Learning to edit

There are very few things as painful as having to cut a 6,000-word-long story down to under 3,000 words.

Still, sometimes it’s necessary. Editing and proofreading things has become almost as prevalent in my life as writing itself – I’m in the process of going through two novels for two different friends of mine (which I’ll definitely review and encourage you to buy once they get published), and last week I edited four different fanfics for teammates in the Quidditch League Fanfiction Competition. Not to mention my own work – which is significantly harder to edit, since it’s so close to my heart.

I used to be confused when I read interviews with famous authors who said that they had rewritten their novels about a million times before ending up with the finished product that they published. The concept was baffling to me. It’s already so hard to produce a quality first draft – how on Earth did they find the energy to rewrite the whole thing so many times? And once you’ve written a story, it’s mostly set in stone in your head – how much could possibly change drastically enough to require a full rewrite?

But nowadays, sitting at the computer with no less than thirty-five browser tabs, three pdf files and four different Word documents open (and all for a story that ranges between 3-6K), I think I’m beginning to understand. My writing has significantly improved over the past few years, thanks to things like the SATs that taught me to recognized when a sentence isn’t structured properly (I’ve never actually taken any English classes), and from editing other people’s work and figuring out what common mistakes we make as writers when we assume the reader will just get what we mean. I’ve rewritten and restructured short stories, and learned to go over them many times (on separate days, ideally, to try and keep a clear mindset every time). And beta readers are life savers – especially when even I’m getting confused with my plot.

Making every word mean something takes a lot of detachment, especially when there’s a flowery sentence that sounds amazing but doesn’t really contribute anything to the story. Switching between creative and critical requires a sort of blunt sincerity that I’m not used to – but it’s extremely useful, even though I have to control it when beta’ing stories for my friends, or my constructiveness will turn destructive. I’ve also found that reading snarky book reviews (see Jenny Trout’s hilarious blog) is both really entertaining and educational; sometimes after reading a ton of badly written mainstream fiction, you need someone to point out the gaping holes it has in order to avoid making the same mistakes yourself. It’s hard to notice when you’re so used to them.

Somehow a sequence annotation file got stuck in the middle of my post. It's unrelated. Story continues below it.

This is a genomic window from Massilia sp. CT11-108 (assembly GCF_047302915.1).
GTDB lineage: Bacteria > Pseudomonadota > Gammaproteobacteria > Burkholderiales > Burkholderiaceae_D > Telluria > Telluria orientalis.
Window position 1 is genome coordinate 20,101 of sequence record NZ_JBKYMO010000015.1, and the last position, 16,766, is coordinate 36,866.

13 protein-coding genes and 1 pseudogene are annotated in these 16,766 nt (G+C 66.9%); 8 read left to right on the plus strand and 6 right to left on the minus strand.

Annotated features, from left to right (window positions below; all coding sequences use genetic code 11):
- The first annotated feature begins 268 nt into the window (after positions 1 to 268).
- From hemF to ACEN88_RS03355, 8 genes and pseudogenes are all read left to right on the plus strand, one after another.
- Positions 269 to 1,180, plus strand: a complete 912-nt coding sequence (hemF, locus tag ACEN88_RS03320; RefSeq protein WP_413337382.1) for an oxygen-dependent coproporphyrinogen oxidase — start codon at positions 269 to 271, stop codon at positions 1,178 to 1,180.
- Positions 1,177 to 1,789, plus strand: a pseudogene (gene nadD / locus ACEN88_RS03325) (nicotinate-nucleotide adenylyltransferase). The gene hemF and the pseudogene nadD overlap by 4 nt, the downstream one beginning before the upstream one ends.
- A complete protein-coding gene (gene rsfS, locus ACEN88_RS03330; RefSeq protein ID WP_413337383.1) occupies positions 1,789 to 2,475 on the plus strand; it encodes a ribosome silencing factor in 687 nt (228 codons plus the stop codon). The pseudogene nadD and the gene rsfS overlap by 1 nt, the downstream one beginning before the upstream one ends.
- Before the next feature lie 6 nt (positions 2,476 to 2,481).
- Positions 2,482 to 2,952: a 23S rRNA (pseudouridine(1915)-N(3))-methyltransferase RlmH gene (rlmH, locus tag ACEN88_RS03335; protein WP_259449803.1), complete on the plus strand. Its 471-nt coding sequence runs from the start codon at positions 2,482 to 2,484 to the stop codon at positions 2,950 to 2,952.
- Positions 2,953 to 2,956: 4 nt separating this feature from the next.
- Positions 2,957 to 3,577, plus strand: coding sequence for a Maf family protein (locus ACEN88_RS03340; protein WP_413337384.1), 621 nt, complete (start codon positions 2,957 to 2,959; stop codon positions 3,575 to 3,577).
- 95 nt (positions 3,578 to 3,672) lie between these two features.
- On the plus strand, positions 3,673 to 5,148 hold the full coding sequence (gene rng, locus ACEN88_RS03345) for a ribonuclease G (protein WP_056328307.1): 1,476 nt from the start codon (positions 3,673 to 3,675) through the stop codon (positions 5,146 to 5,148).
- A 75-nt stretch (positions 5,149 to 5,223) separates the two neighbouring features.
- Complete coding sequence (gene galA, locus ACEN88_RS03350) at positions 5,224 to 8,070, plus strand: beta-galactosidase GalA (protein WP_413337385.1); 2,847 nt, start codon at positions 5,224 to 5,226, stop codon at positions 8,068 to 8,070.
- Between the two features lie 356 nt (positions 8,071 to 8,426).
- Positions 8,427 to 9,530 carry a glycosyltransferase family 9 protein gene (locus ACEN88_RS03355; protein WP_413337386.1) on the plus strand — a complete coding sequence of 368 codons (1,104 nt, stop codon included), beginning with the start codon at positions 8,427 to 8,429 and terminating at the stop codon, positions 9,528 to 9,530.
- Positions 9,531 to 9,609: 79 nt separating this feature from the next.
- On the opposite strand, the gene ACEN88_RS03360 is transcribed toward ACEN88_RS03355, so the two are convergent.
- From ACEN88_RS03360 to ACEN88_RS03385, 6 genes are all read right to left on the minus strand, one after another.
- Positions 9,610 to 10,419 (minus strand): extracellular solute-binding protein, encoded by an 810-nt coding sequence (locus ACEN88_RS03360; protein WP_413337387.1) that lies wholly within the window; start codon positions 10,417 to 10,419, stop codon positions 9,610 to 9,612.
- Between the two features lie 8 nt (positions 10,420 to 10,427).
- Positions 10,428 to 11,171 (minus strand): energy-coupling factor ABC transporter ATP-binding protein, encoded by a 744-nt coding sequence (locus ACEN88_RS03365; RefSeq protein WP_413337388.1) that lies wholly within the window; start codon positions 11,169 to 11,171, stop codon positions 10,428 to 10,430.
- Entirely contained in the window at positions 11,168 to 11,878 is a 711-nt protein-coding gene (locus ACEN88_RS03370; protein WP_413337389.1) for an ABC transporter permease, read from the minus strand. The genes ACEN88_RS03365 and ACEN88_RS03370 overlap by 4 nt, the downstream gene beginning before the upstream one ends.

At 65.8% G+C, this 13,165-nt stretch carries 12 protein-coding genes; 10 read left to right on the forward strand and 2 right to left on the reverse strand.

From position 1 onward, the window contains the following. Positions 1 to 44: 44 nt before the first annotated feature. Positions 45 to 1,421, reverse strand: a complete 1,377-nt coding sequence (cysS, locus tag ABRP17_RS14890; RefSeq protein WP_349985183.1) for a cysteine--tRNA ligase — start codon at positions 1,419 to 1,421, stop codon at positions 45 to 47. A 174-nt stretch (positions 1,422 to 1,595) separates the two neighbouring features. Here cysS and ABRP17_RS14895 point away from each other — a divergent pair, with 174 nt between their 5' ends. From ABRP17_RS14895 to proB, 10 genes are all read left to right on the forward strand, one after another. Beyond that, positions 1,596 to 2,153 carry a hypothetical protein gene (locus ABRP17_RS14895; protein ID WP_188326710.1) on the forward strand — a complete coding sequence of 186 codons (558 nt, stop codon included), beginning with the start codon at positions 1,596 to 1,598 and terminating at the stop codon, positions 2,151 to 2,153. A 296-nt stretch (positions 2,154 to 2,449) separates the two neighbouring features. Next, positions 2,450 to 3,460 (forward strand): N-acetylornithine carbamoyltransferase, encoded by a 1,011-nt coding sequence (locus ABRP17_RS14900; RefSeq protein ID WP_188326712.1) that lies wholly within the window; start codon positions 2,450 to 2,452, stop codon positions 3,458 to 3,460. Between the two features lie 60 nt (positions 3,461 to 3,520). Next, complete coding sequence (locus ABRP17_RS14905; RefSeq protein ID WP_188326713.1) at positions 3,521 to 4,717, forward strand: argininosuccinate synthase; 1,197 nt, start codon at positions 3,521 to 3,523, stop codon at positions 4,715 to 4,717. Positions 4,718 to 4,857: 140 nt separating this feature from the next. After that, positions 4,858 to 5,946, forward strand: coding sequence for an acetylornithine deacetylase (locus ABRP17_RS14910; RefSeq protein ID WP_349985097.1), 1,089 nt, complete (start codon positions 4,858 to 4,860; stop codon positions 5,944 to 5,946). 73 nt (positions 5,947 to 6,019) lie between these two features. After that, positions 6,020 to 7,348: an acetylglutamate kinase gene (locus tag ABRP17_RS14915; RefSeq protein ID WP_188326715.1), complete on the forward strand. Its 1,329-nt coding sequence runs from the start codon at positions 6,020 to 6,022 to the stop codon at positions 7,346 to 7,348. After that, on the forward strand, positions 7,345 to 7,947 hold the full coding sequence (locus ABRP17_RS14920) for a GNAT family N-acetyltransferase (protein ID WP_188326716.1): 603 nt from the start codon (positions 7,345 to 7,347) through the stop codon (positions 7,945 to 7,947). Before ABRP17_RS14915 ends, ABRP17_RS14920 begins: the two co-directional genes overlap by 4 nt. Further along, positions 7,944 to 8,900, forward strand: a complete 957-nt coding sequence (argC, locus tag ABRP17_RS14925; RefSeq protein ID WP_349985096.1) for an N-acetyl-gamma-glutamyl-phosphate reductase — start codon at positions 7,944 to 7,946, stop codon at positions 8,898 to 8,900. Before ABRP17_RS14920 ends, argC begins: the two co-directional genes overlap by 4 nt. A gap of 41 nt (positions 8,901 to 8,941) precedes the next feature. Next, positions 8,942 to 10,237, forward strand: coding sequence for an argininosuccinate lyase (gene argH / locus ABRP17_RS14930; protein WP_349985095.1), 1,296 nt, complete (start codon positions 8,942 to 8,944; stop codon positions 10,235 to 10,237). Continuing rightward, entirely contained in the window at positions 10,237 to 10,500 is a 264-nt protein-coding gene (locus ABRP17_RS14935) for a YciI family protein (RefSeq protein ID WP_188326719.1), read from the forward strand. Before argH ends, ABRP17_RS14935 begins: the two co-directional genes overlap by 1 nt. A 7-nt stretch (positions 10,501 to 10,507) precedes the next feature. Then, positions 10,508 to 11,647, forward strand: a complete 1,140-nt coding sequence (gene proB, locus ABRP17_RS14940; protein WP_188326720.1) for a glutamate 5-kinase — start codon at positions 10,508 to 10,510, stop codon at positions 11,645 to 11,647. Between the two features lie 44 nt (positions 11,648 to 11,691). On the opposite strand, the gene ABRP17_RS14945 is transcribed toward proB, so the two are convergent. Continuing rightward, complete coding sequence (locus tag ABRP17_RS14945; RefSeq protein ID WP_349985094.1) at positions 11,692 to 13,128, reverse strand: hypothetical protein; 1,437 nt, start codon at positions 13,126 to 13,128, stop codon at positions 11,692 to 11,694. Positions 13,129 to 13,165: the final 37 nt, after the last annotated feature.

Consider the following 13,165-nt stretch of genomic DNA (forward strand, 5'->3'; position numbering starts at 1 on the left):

And while I used to hate editing my things, I suspect that once I get back on track with my novel and actually finish it, I’ll have a much easier time going through 100K+ words and getting something of quality out of it. I know that I have a tendency to repeat words and use way too many commas, so those mistakes are some of the first things I seek out in my finished draft. I’ve become much better at punctuation and much better at cutting unnecessary things out – even though it hurts my soul, sometimes. But it’s refreshing to know that longer doesn’t necessarily mean better. You can write short things and still keep the same quality content.

(I’m still in pain about that story, though – I actually posted two versions. But I’m learning to let go.)

(also, that doesn’t necessarily mean I’m going to put any editing energy into my blog. I’m lazy like that.)

What’s been your experience with editing? Please tell me in the comments!

Last week I wrote A Tapestry of Bruises for the QLFC, a Harry Potter fanfiction competition. I’ll be posting a new story within the next few days.

I have some pretty intense exams coming up this weekend, so please keep me in your thoughts! And if you see me on tumblr too much, please yell at me. I should be finishing the next chapter of The Malfoy Case sometime next week… I don’t want to focus too much on that and end up getting a bad grade.

One thought on “Learning to edit

  1. I love editing, at least the first three or four run-throughs. I love to see the story evolve, see clumsy sentences take on better shapes, and poorly chosen words give way to the right ones (or the closest I can get to the exactly right ones). It pays not to be in a hurry to publish because a story needs time for you to forget its details, become less attached to what you thought was transcendent writing.

    Liked by 1 person

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